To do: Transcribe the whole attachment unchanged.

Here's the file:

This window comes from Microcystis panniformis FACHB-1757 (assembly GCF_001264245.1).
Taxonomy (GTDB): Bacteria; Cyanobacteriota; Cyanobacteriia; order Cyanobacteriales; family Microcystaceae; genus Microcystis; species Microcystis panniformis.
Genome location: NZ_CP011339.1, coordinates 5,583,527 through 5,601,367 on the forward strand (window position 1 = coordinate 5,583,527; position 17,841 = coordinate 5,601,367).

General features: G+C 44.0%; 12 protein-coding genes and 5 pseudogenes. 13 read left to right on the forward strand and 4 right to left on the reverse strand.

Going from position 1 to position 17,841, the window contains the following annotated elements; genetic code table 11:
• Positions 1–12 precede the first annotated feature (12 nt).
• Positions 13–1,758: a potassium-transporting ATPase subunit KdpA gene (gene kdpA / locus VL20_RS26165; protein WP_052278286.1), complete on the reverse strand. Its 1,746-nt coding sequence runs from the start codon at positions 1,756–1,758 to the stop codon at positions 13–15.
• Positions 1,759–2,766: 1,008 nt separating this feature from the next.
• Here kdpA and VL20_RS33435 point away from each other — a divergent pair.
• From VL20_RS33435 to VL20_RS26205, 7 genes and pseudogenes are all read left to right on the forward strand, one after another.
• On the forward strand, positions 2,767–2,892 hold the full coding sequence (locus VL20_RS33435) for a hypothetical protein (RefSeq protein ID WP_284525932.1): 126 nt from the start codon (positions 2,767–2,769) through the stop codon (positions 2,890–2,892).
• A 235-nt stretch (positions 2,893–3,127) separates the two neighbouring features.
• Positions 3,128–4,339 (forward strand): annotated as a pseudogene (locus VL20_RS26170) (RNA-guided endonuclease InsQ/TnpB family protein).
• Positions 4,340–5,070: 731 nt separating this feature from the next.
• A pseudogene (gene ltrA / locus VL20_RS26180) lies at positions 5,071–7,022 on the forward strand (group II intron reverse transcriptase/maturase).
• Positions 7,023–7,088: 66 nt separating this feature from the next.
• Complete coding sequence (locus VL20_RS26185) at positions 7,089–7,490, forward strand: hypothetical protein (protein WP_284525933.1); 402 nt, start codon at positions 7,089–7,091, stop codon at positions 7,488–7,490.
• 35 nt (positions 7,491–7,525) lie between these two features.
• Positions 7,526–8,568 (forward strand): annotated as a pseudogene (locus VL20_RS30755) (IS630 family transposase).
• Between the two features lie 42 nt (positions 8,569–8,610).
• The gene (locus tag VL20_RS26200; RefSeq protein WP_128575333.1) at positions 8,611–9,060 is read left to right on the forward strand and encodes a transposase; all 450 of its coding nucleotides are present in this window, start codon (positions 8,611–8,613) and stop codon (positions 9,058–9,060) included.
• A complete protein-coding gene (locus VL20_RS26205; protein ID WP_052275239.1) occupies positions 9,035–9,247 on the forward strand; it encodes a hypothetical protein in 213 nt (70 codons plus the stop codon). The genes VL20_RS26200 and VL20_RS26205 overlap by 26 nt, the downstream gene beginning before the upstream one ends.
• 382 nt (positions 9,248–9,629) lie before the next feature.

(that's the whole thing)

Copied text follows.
This window comes from Microcystis panniformis FACHB-1757 (assembly GCF_001264245.1).
Taxonomy (GTDB): Bacteria; Cyanobacteriota; Cyanobacteriia; order Cyanobacteriales; family Microcystaceae; genus Microcystis; species Microcystis panniformis.
Genome location: NZ_CP011339.1, coordinates 5,583,527 through 5,601,367 on the forward strand (window position 1 = coordinate 5,583,527; position 17,841 = coordinate 5,601,367).

General features: G+C 44.0%; 12 protein-coding genes and 5 pseudogenes. 13 read left to right on the forward strand and 4 right to left on the reverse strand.

Going from position 1 to position 17,841, the window contains the following annotated elements; genetic code table 11:
• Positions 1–12 precede the first annotated feature (12 nt).
• Positions 13–1,758: a potassium-transporting ATPase subunit KdpA gene (gene kdpA / locus VL20_RS26165; protein WP_052278286.1), complete on the reverse strand. Its 1,746-nt coding sequence runs from the start codon at positions 1,756–1,758 to the stop codon at positions 13–15.
• Positions 1,759–2,766: 1,008 nt separating this feature from the next.
• Here kdpA and VL20_RS33435 point away from each other — a divergent pair.
• From VL20_RS33435 to VL20_RS26205, 7 genes and pseudogenes are all read left to right on the forward strand, one after another.
• On the forward strand, positions 2,767–2,892 hold the full coding sequence (locus VL20_RS33435) for a hypothetical protein (RefSeq protein ID WP_284525932.1): 126 nt from the start codon (positions 2,767–2,769) through the stop codon (positions 2,890–2,892).
• A 235-nt stretch (positions 2,893–3,127) separates the two neighbouring features.
• Positions 3,128–4,339 (forward strand): annotated as a pseudogene (locus VL20_RS26170) (RNA-guided endonuclease InsQ/TnpB family protein).
• Positions 4,340–5,070: 731 nt separating this feature from the next.
• A pseudogene (gene ltrA / locus VL20_RS26180) lies at positions 5,071–7,022 on the forward strand (group II intron reverse transcriptase/maturase).
• Positions 7,023–7,088: 66 nt separating this feature from the next.
• Complete coding sequence (locus VL20_RS26185) at positions 7,089–7,490, forward strand: hypothetical protein (protein WP_284525933.1); 402 nt, start codon at positions 7,089–7,091, stop codon at positions 7,488–7,490.
• 35 nt (positions 7,491–7,525) lie between these two features.
• Positions 7,526–8,568 (forward strand): annotated as a pseudogene (locus VL20_RS30755) (IS630 family transposase).
• Between the two features lie 42 nt (positions 8,569–8,610).
• The gene (locus tag VL20_RS26200; RefSeq protein WP_128575333.1) at positions 8,611–9,060 is read left to right on the forward strand and encodes a transposase; all 450 of its coding nucleotides are present in this window, start codon (positions 8,611–8,613) and stop codon (positions 9,058–9,060) included.
• A complete protein-coding gene (locus VL20_RS26205; protein ID WP_052275239.1) occupies positions 9,035–9,247 on the forward strand; it encodes a hypothetical protein in 213 nt (70 codons plus the stop codon). The genes VL20_RS26200 and VL20_RS26205 overlap by 26 nt, the downstream gene beginning before the upstream one ends.
• 382 nt (positions 9,248–9,629) lie before the next feature.